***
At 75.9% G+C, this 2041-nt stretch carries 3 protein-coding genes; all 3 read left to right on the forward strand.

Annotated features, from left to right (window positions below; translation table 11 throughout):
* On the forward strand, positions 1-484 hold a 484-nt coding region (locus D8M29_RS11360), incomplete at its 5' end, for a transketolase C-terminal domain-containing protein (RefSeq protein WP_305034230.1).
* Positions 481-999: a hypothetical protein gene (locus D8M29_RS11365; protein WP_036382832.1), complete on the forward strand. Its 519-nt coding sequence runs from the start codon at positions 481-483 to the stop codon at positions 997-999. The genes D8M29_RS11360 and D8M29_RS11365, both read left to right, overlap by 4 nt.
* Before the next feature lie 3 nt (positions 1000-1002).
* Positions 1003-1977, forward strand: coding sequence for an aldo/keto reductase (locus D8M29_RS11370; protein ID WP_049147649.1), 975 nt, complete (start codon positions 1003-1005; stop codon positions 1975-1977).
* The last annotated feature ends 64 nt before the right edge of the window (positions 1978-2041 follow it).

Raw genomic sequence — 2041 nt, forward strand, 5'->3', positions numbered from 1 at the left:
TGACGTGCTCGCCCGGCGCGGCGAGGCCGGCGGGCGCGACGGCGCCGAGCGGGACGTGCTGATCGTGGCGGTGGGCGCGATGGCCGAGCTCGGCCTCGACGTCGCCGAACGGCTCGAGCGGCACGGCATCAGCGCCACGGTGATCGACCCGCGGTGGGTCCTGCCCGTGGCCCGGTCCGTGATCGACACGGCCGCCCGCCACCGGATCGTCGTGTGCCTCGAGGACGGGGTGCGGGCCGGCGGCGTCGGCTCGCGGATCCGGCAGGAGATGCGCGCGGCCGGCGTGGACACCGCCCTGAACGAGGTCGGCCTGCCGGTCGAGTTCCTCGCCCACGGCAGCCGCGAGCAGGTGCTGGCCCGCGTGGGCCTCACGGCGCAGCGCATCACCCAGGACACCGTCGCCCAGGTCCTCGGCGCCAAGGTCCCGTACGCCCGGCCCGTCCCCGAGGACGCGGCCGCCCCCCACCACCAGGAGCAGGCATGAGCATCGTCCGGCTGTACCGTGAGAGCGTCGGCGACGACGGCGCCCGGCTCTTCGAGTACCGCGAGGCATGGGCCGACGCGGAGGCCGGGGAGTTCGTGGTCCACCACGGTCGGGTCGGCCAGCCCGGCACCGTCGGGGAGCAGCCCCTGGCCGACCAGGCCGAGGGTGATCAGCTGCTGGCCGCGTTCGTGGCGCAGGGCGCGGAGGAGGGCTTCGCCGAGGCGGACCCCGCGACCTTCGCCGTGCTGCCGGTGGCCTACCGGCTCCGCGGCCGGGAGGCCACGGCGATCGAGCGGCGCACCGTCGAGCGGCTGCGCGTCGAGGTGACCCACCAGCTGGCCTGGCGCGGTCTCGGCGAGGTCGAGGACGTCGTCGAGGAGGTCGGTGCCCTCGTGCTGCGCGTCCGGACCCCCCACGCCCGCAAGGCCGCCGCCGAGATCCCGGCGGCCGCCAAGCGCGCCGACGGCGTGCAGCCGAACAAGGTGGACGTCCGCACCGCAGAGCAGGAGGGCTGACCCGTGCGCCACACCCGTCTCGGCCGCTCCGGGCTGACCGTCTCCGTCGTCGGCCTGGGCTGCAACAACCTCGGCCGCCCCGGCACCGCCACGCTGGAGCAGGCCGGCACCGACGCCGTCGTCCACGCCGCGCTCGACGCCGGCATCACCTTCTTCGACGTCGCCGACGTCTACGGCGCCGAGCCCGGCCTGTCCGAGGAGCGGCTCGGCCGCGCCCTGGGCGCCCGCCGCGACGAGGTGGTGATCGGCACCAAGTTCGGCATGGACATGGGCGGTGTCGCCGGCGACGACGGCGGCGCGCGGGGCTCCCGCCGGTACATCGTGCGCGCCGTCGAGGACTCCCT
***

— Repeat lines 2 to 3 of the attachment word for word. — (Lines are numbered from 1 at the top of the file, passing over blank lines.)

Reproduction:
Annotated features, from left to right (window positions below; translation table 11 throughout):
* On the forward strand, positions 1-484 hold a 484-nt coding region (locus D8M29_RS11360), incomplete at its 5' end, for a transketolase C-terminal domain-containing protein (RefSeq protein WP_305034230.1).